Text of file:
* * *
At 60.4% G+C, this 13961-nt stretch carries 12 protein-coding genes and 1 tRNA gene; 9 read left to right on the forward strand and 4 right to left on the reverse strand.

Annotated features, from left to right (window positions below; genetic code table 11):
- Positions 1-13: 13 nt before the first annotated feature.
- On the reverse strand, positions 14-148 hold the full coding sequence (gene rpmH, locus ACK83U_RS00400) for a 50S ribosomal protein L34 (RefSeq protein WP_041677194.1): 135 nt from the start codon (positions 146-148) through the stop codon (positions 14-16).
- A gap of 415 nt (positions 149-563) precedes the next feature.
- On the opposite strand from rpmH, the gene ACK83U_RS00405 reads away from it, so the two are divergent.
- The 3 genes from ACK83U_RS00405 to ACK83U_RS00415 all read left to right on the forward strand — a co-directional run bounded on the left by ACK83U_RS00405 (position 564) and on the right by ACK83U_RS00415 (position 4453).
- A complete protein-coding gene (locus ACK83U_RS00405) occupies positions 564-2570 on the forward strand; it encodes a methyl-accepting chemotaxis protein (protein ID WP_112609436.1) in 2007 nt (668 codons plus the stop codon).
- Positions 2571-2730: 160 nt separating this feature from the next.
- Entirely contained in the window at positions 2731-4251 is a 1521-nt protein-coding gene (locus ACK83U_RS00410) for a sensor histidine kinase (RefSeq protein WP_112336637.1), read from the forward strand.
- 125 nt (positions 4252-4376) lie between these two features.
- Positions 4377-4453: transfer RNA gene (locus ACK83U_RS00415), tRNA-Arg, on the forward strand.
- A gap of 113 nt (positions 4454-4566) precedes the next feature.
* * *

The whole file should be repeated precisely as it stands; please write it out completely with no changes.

At 60.4% G+C, this 13961-nt stretch carries 12 protein-coding genes and 1 tRNA gene; 9 read left to right on the forward strand and 4 right to left on the reverse strand.

Annotated features, from left to right (window positions below; genetic code table 11):
- Positions 1-13: 13 nt before the first annotated feature.
- On the reverse strand, positions 14-148 hold the full coding sequence (gene rpmH, locus ACK83U_RS00400) for a 50S ribosomal protein L34 (RefSeq protein WP_041677194.1): 135 nt from the start codon (positions 146-148) through the stop codon (positions 14-16).
- A gap of 415 nt (positions 149-563) precedes the next feature.
- On the opposite strand from rpmH, the gene ACK83U_RS00405 reads away from it, so the two are divergent.
- The 3 genes from ACK83U_RS00405 to ACK83U_RS00415 all read left to right on the forward strand — a co-directional run bounded on the left by ACK83U_RS00405 (position 564) and on the right by ACK83U_RS00415 (position 4453).
- A complete protein-coding gene (locus ACK83U_RS00405) occupies positions 564-2570 on the forward strand; it encodes a methyl-accepting chemotaxis protein (protein ID WP_112609436.1) in 2007 nt (668 codons plus the stop codon).
- Positions 2571-2730: 160 nt separating this feature from the next.
- Entirely contained in the window at positions 2731-4251 is a 1521-nt protein-coding gene (locus ACK83U_RS00410) for a sensor histidine kinase (RefSeq protein WP_112336637.1), read from the forward strand.
- 125 nt (positions 4252-4376) lie between these two features.
- Positions 4377-4453: transfer RNA gene (locus ACK83U_RS00415), tRNA-Arg, on the forward strand.
- A gap of 113 nt (positions 4454-4566) precedes the next feature.